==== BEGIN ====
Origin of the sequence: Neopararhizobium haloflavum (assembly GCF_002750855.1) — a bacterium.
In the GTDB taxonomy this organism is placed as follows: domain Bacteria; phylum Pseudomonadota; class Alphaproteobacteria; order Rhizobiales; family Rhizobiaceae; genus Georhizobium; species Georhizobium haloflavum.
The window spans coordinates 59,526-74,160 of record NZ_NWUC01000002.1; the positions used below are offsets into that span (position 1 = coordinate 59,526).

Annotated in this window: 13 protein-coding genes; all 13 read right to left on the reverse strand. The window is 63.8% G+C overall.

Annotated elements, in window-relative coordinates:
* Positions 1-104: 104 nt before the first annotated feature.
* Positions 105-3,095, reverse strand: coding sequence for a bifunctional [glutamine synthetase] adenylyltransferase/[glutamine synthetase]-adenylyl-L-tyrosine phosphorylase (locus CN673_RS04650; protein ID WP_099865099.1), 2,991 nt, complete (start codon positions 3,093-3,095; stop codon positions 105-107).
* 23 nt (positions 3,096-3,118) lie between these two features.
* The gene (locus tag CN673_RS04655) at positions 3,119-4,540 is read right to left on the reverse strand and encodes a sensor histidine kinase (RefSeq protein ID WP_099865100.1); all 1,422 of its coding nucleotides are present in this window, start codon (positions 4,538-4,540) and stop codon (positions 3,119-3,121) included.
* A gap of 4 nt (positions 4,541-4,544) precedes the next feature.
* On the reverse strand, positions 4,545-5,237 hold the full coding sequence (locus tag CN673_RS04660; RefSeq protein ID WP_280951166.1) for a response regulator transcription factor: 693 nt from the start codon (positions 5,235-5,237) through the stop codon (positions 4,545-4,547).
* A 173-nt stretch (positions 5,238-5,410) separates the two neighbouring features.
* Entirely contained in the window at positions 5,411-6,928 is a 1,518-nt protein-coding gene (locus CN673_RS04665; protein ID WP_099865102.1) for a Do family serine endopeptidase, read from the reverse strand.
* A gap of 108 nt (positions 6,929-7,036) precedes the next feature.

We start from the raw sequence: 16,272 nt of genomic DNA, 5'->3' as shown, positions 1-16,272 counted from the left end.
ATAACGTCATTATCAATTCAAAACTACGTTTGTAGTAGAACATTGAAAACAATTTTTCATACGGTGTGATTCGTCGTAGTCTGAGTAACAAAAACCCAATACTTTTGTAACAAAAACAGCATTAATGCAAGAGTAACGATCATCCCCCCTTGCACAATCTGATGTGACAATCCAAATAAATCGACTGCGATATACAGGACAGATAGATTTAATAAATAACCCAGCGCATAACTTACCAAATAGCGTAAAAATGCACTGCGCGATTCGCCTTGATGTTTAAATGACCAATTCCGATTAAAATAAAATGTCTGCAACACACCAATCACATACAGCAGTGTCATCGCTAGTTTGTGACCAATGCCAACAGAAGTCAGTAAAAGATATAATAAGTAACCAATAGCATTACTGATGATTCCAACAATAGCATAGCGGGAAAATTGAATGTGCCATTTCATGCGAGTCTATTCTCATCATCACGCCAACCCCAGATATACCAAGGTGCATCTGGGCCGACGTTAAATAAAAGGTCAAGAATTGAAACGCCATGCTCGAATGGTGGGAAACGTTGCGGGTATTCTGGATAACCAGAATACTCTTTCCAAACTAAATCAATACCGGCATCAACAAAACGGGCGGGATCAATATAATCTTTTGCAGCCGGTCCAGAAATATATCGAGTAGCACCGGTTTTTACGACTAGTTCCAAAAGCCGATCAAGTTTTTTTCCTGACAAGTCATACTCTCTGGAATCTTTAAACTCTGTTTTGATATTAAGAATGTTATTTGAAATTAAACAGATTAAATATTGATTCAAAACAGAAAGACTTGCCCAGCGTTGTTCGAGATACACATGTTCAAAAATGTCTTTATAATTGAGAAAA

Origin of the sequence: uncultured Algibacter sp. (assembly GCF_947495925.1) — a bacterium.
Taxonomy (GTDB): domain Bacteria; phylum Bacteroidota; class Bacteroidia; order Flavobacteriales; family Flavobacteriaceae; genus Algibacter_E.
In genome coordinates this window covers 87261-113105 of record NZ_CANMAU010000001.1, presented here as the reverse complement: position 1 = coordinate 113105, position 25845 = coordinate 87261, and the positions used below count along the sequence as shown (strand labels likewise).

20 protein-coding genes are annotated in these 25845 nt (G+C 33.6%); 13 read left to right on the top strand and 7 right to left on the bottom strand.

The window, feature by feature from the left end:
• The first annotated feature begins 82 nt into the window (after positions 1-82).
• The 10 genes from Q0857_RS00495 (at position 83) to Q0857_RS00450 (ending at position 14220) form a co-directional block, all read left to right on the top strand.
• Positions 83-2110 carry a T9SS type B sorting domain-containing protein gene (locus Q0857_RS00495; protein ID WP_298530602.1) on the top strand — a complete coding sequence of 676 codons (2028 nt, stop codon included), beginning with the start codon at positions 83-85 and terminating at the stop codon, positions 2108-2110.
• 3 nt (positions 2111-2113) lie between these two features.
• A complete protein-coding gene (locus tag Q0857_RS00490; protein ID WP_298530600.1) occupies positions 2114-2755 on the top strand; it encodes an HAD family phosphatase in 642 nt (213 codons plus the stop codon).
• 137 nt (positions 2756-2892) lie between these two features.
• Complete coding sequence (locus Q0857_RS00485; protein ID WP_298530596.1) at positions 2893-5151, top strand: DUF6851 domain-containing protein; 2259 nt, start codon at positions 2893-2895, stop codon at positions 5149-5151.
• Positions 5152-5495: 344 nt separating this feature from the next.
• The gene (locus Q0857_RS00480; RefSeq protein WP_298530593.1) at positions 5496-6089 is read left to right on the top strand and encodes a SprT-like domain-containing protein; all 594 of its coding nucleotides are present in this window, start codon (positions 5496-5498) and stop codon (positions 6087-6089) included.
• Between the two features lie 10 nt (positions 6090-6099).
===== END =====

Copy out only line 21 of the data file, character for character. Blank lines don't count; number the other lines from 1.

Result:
The window, feature by feature from the left end: